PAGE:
Disease among the Blackfeet is supposed to be caused by evil spirits, usually the spirits or ghosts of enemies slain in battle. These spirits are said to wander about at night, and whenever opportunity offers, they shoot invisible arrows into persons. These cause various internal troubles, such as consumption, hemorrhages, and diseases of the digestive organs. Mice, frogs, snakes, and tailed batrachians are said to cause much disease among women, and hence should be shunned, and on no account handled.
Less important external ailments and hurts, such as ulcers, boils, sprains, and so on, are treated by applying various lotions or poultices, compounded by boiling or macerating certain roots or herbs, known only to the person supplying them. Rheumatic pains are treated in several ways. Sometimes the sweat lodge is used, or hot rocks are applied over the place where the pain is most severe, or actual cautery is practised, by inserting prickly pear thorns in the flesh, and setting fire to them, when they burn to the very point.
The sweat lodge, so often referred to, is used as a curative agent, as well as in religious ceremonies, and is considered very beneficial in illness of all kinds. The sweat lodge is built in the shape of a rough hemisphere, three or four feet high and six or eight in diameter. The frame is usually of willow branches, and is covered with cow-skins and robes. In the centre of the floor, a small hole is dug out, in which are to be placed red hot stones. Everything being ready, those who are to take the sweat remove their clothing and crowd into the lodge. The hot rocks are then handed in from the fire outside, and the cow skins pulled down to the ground to exclude any cold air. If a medicine pipe man is not at hand, the oldest person present begins to pray to the Sun, and at the same time sprinkles water on the hot rocks, and a dense steam rises, making the perspiration fairly drip from the body. Occasionally, if the heat becomes too intense, the covering is raised for a few minutes to admit a little air. The sweat bath lasts for a long time, often an hour or more, during which many prayers are offered, religious songs chanted, and several pipes smoked to the Sun. As has been said, the sweat lodge is built to represent the Sun’s own lodge or home, that is, the world. The ground inside the lodge stands for its surface, which, according to Blackfoot philosophy, is flat and round. The framework represents the sky, which far off, on the horizon, reaches down to and touches the world.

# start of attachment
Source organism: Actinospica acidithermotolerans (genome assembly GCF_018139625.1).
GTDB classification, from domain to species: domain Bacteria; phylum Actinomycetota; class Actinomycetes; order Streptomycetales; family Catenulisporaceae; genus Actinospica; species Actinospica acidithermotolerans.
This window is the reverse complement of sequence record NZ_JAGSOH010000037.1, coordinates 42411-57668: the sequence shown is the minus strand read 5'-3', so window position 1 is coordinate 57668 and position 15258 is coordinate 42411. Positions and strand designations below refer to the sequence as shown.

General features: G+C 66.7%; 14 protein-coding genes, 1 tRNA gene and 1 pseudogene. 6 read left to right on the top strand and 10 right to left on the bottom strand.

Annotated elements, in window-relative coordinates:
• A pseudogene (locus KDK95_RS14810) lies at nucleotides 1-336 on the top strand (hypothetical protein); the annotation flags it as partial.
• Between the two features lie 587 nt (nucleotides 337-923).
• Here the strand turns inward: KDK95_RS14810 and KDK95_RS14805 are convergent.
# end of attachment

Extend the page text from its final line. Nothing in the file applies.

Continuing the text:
As soon as the sweat is over, the men rush out, and plunge into the stream to cool off. This is invariably done, even in winter, when the ice has to be broken to make a hole large enough to bathe in. It is said that, when the small-pox was raging among these Indians, they used the sweat lodge daily, and that hundreds of them, sick with the disease, were unable to get out of the river, after taking the bath succeeding a sweat, and were carried down stream by the current and drowned.
It is said that wolves, which in former days were extremely numerous, sometimes went crazy, and bit every animal they met with, sometimes even coming into camps and biting dogs, horses, and people. Persons bitten by a mad wolf generally went mad, too. They trembled and their limbs jerked, they made their jaws work and foamed at the mouth, often trying to bite other people. When any one acted in this way, his relations tied him hand and foot with ropes, and, having killed a buffalo, they rolled him up in the green hide, and then built a fire on and around him, leaving him in the fire until the hide began to dry and burn. Then they pulled him out and removed the buffalo hide, and he was cured. While in the fire, the great heat caused him to sweat profusely, so much water coming out of his body that none was left in it, and with the water the disease went out, too. All the old people tell me that they have seen individuals cured in this manner of a mad wolf’s bite.
Whenever a person is really sick, a doctor is sent for. Custom requires that he shall be paid for his services before rendering them. So when he is called, the messenger says to him, “A presents to you a horse, and asks you to come and doctor him.” Sometimes the fee may be several horses, and sometimes a gun, saddle, or some article of wearing-apparel. This fee pays only for one visit, but the duration of the visit is seldom less than twelve hours, and sometimes exceeds forty-eight. If, after the expiration of the visit, the patient feels that he has been benefited, he will probably send for the doctor again, but if, on the other hand, he continues to grow worse, he is likely to send for another. Not infrequently two or more doctors may be present at the same time, taking turns with the patient. In early days, if a man fell sick, and remained so for three weeks or a month, he had to start anew in life when he recovered; for, unless very wealthy, all his possessions had gone to pay doctor’s fees. Often the last horse, and even the lodge, weapons, and extra clothing were so parted with. Of late years, however, since the disappearance of the buffalo, the doctors’ fees are much more moderate.